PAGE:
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"a random sort of list"

by petemar1 (Pilgrim)
on Sep 08, 2000 at 19:11 UTC ( #31600=perlquestion: print w/replies, xml ) Need Help??

petemar1 has asked for the wisdom of the Perl Monks concerning the following question:

as shown here, i'm pulling individual html files into a single page using cgi. the files are pulled in alphanumeric order. i want to be able to pull the files randomly. i know i need
, and some properly syntaxed function, but what am i missing?
#!/usr/local/bin/perl srand; print "Content-type: text/html\n\n"; $n=1; foreach $file (<random/*.html>) { open (FILE, "<$file")|| &ErrorMessage; @file = <FILE>; print (@file); close(FILE) }
- m peters - www gwangwa com -

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RE: random sort of list
by BlaisePascal (Monk) on Sep 08, 2000 at 19:22 UTC
    I'd suggest using glob() to grab the file listing, randomizing that using the permutation code that floats around here alot, and then doing the foreach on that...
    print "Content-type: text/htlp\n\n"; $n=1; @files = glob("random/*.html); fisher_yates_shuffle(@files); # see the Perl Cookbook for this functio +n foreach $file (@files) { ... }
RE (tilly) 1: a random sort of list
by tilly (Archbishop) on Sep 08, 2000 at 19:47 UTC
    You don't need a call to srand in Perl since 5.004.

    As for your question, to scramble an array just use some of the code discussed at Randomize an array.

      As I understand it, you don't have to call srand because Perl seeds it to time for you, but if you are writing a script where you want to use rand for some attempt* at security then you should re-seed it yourself with something more obscure. I usually use some combination of time and place, er, pid. Although obviously you don't want to just xor the two.

      *I say attempt because in the end nothing is trully secure and I don't want to start a debate on it.

        Yes. But getting a good random seed can be hard.

        On systems that have it, sample /dev/random. Frequent CGI scripts might run out of entropy though. CPAN has some cryptography modules that do a similar thing with similar limits.

        If you need a *lot* of random data, make a large file from something volatile (/dev/kmem is a good source), compress it, throw away the start and encrypt *that*. Compress again and throw away the start if you are paranoid. Then sample.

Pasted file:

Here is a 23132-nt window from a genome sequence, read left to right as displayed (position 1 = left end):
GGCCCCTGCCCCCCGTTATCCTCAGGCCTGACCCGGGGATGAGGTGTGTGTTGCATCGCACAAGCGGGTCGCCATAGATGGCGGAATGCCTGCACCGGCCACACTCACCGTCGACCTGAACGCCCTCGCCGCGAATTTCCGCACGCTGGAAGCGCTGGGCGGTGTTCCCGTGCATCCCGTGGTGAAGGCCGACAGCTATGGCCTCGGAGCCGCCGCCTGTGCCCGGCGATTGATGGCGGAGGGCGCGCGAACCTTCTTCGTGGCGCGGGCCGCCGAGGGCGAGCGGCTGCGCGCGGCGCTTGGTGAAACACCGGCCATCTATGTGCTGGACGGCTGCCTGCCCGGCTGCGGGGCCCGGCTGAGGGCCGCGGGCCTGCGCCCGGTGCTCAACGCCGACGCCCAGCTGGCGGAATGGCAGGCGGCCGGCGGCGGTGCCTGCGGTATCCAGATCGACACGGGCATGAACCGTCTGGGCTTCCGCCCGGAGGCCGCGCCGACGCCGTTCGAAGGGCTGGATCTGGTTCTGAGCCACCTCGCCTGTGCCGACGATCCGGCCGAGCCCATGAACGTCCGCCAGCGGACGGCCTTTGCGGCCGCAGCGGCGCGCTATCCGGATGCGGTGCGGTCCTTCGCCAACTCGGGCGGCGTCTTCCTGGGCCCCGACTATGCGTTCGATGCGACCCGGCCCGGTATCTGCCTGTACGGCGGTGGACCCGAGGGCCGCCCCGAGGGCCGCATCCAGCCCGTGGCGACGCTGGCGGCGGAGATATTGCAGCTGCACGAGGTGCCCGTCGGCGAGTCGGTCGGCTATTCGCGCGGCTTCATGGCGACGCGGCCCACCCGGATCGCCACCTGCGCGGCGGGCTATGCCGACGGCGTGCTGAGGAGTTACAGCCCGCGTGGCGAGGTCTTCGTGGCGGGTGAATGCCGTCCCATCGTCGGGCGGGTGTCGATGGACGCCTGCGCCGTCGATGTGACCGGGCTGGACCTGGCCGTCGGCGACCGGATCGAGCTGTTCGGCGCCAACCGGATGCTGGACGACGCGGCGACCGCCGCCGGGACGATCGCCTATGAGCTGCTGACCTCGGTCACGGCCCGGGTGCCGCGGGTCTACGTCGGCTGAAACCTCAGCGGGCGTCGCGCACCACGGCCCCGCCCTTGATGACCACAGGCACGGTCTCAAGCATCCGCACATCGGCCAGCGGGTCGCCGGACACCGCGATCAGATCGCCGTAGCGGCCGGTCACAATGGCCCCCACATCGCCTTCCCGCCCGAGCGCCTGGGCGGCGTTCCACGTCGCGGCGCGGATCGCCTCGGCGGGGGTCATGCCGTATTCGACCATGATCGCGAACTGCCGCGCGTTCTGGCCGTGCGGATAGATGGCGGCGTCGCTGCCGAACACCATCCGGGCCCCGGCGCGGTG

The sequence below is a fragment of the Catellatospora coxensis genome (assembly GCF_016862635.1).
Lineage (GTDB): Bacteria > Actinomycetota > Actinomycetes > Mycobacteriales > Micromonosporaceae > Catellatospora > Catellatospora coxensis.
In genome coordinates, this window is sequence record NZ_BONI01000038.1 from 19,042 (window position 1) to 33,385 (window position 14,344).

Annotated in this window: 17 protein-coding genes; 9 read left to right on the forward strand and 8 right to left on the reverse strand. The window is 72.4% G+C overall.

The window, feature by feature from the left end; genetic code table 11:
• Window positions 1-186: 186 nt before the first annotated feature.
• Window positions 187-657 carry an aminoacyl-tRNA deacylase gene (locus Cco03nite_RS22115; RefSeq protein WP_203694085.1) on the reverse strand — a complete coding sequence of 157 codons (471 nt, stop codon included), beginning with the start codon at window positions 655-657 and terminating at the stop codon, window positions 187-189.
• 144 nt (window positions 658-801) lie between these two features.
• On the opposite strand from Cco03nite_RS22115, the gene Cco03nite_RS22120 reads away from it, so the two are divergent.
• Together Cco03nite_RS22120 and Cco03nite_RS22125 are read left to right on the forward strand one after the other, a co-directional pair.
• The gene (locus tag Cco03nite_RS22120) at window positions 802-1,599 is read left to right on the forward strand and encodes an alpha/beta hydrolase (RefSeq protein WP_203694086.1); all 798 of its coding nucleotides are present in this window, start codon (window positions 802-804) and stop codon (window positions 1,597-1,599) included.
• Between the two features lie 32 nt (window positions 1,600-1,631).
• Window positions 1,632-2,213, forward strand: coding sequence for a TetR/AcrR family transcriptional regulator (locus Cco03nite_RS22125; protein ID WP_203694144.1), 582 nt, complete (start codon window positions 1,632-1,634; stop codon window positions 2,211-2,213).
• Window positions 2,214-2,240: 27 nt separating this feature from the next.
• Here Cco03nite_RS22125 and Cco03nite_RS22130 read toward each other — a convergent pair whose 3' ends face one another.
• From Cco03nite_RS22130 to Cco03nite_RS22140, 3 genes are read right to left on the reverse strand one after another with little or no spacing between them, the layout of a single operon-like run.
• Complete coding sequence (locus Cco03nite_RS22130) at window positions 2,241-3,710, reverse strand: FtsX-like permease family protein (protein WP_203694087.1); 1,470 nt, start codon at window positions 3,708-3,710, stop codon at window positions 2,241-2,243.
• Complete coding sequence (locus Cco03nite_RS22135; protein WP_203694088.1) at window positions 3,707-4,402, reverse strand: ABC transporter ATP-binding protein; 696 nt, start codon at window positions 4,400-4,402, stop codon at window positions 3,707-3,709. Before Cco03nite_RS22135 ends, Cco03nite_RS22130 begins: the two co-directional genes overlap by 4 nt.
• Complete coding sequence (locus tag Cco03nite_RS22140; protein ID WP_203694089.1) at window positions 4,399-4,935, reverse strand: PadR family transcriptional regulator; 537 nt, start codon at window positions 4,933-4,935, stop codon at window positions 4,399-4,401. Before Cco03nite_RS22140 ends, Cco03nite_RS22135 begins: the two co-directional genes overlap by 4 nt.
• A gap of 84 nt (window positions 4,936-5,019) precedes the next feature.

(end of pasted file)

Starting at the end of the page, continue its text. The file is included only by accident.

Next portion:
The reason why this works is that perfectly random data is mathematically identical to data with an information rate of 1 (one bit of info per bit of data). So you start with data people cannot easily determine. Compression tries to increase your information rate so it becomes closer to random. (Modulo necessary signatures.) However given the type of information there will be recognizable artifacts. Encryption tries to scramble your information unrecognizably. The result is unpredicatable data that should be very close to looking like white noise.

        ObTrivia: Virtually any form of encryption, even very weak ones (eg the pathetic standard Unix crypt) will be much harder to break if you first compress the data stream.

        Actually, modern Perl (since 5.004) does much better than srand(time()). The probable seed looks something like:

        srand 1000003*time() + 3*$usec + 269*$$ + 73819*${undef} + 26107*\$x
        where ${undef} is whatever integer is left on the stack and \$x is a pointer into the stack. Note that the above Perl code doesn't actually work; it is just an approximation of what the C code inside Perl is doing.

        On systems with /dev/urandom, that is just used instead, which is pretty good. Use /dev/random if you have it, though you may have to wait for enough entropy to gather. But back to the case of systems without /dev/*random...

        Although the code is described as a "quick hack" (because it doesn't do some fancy summing but just multiplies and adds), it would be hard to do much better portably from within a Perl script.

        But this still isn't enough for cryptographic uses. Repeated runs of the same script might well yield the same values for the "what is left on the stack" and the "address into the stack" while the other values can be predicted to a certain extent.

        So if you come up with something that seems really hard to predict, just add it into Perl's seed rather than replacing it. In other words:

        srand( fancyseed() );
        is probably not nearly as good of an idea as, for example:
        srand( rand(~0) ^ fancyseed() );
        Suggestions for better ways to add randomness in are welcome.

        The documentation on srand() in perlfunc.pod is also worth reading.

                - tye (but my friends call me "Tye")
Re: a random sort of list
by little (Curate) on Sep 09, 2000 at 03:15 UTC
    #!/usr/local/bin/perl use strict; # always use strict use Carp; my @file; my $file; # instaed of srand simply chose randomly from the number of your sort +methods my $sorttype = int(rand(2)); my @methods = ("sort","reverse sort"); # better leave output to I'd suggest print "Content-type: text/html\n\n"; # f.w.u. ?? my $n=1; # your dir including path to it relative to this scripts path my $dir = "../random/"; #read the dir and put all files to a list # even if above sample using glob looks also interesting :-) opendir DIR, $dir || die "blah!"; my @allfiles = readdir DIR; close DIR; # remove those files from list that don't seem to be html my @randomlist = grep /.?\.(s||p)?html?/i, @allfiles; # here specify your sort method for the remaining files my $do = $methods[$sorttype]." ".'@randomlist;'; @randomlist = eval($do); #start output foreach $file (@randomlist) { my $tmp = $dir.$file; open (FILE, "<$tmp")|| die "failed"; @file = <FILE>; print (@file); close(FILE) } #thats it
    so far just for now

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